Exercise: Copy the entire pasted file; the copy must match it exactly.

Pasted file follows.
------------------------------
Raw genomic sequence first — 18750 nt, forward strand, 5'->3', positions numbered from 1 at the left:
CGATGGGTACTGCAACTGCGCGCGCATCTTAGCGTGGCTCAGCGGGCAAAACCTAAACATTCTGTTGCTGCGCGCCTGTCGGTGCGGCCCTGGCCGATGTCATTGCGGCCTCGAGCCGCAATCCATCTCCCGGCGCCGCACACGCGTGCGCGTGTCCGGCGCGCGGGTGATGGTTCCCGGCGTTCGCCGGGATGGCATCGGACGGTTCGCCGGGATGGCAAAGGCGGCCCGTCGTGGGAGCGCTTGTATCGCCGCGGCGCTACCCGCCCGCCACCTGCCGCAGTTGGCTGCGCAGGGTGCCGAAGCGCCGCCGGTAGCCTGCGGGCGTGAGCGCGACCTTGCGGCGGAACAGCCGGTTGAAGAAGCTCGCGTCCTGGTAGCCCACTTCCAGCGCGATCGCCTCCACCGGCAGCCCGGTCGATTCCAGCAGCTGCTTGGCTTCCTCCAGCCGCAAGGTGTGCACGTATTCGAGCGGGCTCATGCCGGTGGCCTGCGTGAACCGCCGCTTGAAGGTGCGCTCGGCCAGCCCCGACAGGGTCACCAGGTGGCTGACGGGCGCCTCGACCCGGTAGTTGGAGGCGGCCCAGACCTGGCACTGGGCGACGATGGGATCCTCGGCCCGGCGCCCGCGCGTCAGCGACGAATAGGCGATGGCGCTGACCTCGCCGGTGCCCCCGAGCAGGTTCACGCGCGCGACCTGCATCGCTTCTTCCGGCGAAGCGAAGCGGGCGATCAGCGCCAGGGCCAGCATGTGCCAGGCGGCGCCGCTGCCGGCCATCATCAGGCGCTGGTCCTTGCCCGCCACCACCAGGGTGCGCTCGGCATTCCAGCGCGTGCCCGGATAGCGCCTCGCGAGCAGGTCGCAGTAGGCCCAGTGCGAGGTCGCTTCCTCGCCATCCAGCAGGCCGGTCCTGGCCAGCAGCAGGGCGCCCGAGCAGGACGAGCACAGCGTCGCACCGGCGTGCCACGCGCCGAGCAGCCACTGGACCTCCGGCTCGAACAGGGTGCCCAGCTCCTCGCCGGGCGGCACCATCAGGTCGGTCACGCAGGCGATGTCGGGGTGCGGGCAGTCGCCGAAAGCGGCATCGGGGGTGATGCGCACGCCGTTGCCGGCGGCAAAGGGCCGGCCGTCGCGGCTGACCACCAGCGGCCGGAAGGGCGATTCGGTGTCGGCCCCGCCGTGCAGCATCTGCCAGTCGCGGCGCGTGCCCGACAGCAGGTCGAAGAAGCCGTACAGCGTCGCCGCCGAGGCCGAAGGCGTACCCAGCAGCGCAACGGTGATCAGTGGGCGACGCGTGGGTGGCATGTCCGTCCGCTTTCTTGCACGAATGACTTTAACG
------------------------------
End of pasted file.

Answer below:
Raw genomic sequence first — 18750 nt, forward strand, 5'->3', positions numbered from 1 at the left:
CGATGGGTACTGCAACTGCGCGCGCATCTTAGCGTGGCTCAGCGGGCAAAACCTAAACATTCTGTTGCTGCGCGCCTGTCGGTGCGGCCCTGGCCGATGTCATTGCGGCCTCGAGCCGCAATCCATCTCCCGGCGCCGCACACGCGTGCGCGTGTCCGGCGCGCGGGTGATGGTTCCCGGCGTTCGCCGGGATGGCATCGGACGGTTCGCCGGGATGGCAAAGGCGGCCCGTCGTGGGAGCGCTTGTATCGCCGCGGCGCTACCCGCCCGCCACCTGCCGCAGTTGGCTGCGCAGGGTGCCGAAGCGCCGCCGGTAGCCTGCGGGCGTGAGCGCGACCTTGCGGCGGAACAGCCGGTTGAAGAAGCTCGCGTCCTGGTAGCCCACTTCCAGCGCGATCGCCTCCACCGGCAGCCCGGTCGATTCCAGCAGCTGCTTGGCTTCCTCCAGCCGCAAGGTGTGCACGTATTCGAGCGGGCTCATGCCGGTGGCCTGCGTGAACCGCCGCTTGAAGGTGCGCTCGGCCAGCCCCGACAGGGTCACCAGGTGGCTGACGGGCGCCTCGACCCGGTAGTTGGAGGCGGCCCAGACCTGGCACTGGGCGACGATGGGATCCTCGGCCCGGCGCCCGCGCGTCAGCGACGAATAGGCGATGGCGCTGACCTCGCCGGTGCCCCCGAGCAGGTTCACGCGCGCGACCTGCATCGCTTCTTCCGGCGAAGCGAAGCGGGCGATCAGCGCCAGGGCCAGCATGTGCCAGGCGGCGCCGCTGCCGGCCATCATCAGGCGCTGGTCCTTGCCCGCCACCACCAGGGTGCGCTCGGCATTCCAGCGCGTGCCCGGATAGCGCCTCGCGAGCAGGTCGCAGTAGGCCCAGTGCGAGGTCGCTTCCTCGCCATCCAGCAGGCCGGTCCTGGCCAGCAGCAGGGCGCCCGAGCAGGACGAGCACAGCGTCGCACCGGCGTGCCACGCGCCGAGCAGCCACTGGACCTCCGGCTCGAACAGGGTGCCCAGCTCCTCGCCGGGCGGCACCATCAGGTCGGTCACGCAGGCGATGTCGGGGTGCGGGCAGTCGCCGAAAGCGGCATCGGGGGTGATGCGCACGCCGTTGCCGGCGGCAAAGGGCCGGCCGTCGCGGCTGACCACCAGCGGCCGGAAGGGCGATTCGGTGTCGGCCCCGCCGTGCAGCATCTGCCAGTCGCGGCGCGTGCCCGACAGCAGGTCGAAGAAGCCGTACAGCGTCGCCGCCGAGGCCGAAGGCGTACCCAGCAGCGCAACGGTGATCAGTGGGCGACGCGTGGGTGGCATGTCCGTCCGCTTTCTTGCACGAATGACTTTAACG